Increased Credit Card Debt Boosts Overall Household Debt in America
Household debt in the United States increased to $12.29 trillion in the second quarter of 2016, up 0.3% from the previous quarter, according to a report from the Federal Reserve Bank of New York. The organization attributes the growth to a rise in credit card and auto loan debt.
Total household debt increased by $35 billion. Auto loan debt rose $32 billion on its own, and credit card debt jumped $17 billion. These increases were offset by a drop in the mortgage sector, down by $7 billion. Student loan debt remained fairly even during those two quarters.
With regards to annual changes, credit card debt rose $26 billion compared to a year ago. Mortgage debt increased $246 billion, even though it dropped during the last quarter. Auto loan debt jumped $97 billion, and student loan debt rose $69 billion.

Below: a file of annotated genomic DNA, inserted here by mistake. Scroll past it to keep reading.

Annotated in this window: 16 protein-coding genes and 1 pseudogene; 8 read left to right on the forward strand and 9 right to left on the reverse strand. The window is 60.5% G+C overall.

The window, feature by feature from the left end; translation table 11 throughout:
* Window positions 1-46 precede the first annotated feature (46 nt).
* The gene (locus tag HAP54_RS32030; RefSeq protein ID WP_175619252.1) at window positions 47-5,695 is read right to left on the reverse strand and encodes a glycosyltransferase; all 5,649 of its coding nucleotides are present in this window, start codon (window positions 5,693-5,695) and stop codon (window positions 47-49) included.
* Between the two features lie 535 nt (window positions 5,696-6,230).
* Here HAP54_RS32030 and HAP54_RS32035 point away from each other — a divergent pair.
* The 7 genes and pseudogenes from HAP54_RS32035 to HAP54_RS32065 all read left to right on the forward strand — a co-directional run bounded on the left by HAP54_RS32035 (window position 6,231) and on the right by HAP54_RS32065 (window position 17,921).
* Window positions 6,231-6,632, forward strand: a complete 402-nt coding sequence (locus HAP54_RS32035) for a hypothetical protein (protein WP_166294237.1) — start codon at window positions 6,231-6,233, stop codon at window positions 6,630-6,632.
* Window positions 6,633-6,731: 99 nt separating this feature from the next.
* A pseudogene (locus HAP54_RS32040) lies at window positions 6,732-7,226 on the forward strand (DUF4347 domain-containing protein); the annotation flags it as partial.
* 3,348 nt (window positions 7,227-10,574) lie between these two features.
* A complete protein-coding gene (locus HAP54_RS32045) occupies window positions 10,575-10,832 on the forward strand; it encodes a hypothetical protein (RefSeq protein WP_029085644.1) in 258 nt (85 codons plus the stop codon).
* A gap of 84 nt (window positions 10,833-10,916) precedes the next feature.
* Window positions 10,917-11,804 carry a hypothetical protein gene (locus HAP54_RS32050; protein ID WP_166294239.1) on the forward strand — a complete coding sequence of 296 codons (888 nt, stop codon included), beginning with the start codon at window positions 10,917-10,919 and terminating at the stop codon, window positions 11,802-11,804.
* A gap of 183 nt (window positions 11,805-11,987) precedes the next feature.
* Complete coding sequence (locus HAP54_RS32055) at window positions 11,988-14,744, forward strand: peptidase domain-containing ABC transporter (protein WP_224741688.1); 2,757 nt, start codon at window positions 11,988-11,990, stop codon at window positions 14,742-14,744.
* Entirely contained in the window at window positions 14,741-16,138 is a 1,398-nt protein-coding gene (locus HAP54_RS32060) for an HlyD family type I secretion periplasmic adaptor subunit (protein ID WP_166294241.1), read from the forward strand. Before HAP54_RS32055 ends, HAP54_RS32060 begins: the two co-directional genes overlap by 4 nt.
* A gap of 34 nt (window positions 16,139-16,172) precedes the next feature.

One of the causes of the increased credit card debt could be an expansion of options for subprime borrowers. Currently, almost half of people with a credit score below 620 have a credit card, very close to the 60% of subprime borrowers who had a credit card in 2007. The number of cardholders with low credit scores is beginning to reach pre-recession levels, and that’s not necessarily a good thing.
The good news is that delinquency rates are continuing to improve. The delinquency rate for outstanding debts in the second quarter was 4.8%, down from 5% in the first quarter of 2016 and 5.6% in the second quarter of 2015. This continues a multi-year decline that has taken place since 2010.